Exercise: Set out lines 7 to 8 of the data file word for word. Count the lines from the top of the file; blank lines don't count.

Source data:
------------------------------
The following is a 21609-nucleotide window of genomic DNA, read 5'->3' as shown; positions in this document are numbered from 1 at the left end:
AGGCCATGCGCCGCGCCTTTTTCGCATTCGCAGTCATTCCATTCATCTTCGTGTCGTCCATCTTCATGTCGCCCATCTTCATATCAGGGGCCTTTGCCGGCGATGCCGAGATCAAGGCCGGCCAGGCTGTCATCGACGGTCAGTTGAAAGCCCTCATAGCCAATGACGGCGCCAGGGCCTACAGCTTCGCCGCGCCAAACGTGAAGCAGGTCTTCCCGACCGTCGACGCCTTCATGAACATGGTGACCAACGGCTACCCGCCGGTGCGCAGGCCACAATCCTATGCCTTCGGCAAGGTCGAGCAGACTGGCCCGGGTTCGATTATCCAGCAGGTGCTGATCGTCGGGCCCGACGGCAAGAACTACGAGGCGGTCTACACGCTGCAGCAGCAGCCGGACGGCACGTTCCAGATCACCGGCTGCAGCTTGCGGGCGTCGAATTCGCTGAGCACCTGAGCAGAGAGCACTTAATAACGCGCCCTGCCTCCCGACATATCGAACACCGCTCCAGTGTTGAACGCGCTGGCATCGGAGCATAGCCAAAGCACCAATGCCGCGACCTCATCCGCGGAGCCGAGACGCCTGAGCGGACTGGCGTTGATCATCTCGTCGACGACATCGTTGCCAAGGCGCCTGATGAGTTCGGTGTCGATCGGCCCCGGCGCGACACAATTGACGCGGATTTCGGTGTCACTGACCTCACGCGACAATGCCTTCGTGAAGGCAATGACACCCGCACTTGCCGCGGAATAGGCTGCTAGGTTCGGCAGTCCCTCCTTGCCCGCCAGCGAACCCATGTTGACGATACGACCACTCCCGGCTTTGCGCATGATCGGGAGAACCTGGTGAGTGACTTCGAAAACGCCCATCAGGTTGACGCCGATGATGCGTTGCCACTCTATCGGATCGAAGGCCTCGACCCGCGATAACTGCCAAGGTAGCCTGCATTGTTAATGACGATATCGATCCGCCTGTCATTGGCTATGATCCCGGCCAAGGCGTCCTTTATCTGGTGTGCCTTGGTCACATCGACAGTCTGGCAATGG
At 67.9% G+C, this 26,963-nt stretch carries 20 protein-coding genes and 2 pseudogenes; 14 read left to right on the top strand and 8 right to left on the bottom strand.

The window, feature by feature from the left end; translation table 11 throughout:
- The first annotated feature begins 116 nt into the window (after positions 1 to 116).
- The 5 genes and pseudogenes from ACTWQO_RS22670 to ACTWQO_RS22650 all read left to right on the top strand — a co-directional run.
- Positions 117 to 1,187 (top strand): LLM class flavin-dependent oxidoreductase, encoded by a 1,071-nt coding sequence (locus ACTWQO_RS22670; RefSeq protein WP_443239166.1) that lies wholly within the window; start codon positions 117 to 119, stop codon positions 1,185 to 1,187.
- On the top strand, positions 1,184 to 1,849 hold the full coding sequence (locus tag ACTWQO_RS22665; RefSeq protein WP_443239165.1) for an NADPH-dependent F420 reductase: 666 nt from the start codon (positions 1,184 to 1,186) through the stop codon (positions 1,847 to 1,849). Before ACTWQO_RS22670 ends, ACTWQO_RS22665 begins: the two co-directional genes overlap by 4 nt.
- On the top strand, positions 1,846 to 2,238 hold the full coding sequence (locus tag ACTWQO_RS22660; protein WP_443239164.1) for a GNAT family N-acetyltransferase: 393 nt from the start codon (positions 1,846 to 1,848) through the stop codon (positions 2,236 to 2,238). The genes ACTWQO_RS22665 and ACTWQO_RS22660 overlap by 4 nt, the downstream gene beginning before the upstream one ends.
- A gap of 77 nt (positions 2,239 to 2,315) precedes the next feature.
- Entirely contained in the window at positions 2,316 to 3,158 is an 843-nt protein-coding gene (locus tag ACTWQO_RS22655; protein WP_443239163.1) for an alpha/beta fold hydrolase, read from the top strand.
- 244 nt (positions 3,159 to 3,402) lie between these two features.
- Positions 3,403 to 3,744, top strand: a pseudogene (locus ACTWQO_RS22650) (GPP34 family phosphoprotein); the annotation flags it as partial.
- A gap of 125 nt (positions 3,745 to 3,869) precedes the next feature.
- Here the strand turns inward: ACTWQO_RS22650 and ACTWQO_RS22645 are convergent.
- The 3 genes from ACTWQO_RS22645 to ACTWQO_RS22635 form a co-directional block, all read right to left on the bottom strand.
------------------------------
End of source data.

- Positions 117 to 1,187 (top strand): LLM class flavin-dependent oxidoreductase, encoded by a 1,071-nt coding sequence (locus ACTWQO_RS22670; RefSeq protein WP_443239166.1) that lies wholly within the window; start codon positions 117 to 119, stop codon positions 1,185 to 1,187.
- On the top strand, positions 1,184 to 1,849 hold the full coding sequence (locus tag ACTWQO_RS22665; RefSeq protein WP_443239165.1) for an NADPH-dependent F420 reductase: 666 nt from the start codon (positions 1,184 to 1,186) through the stop codon (positions 1,847 to 1,849). Before ACTWQO_RS22670 ends, ACTWQO_RS22665 begins: the two co-directional genes overlap by 4 nt.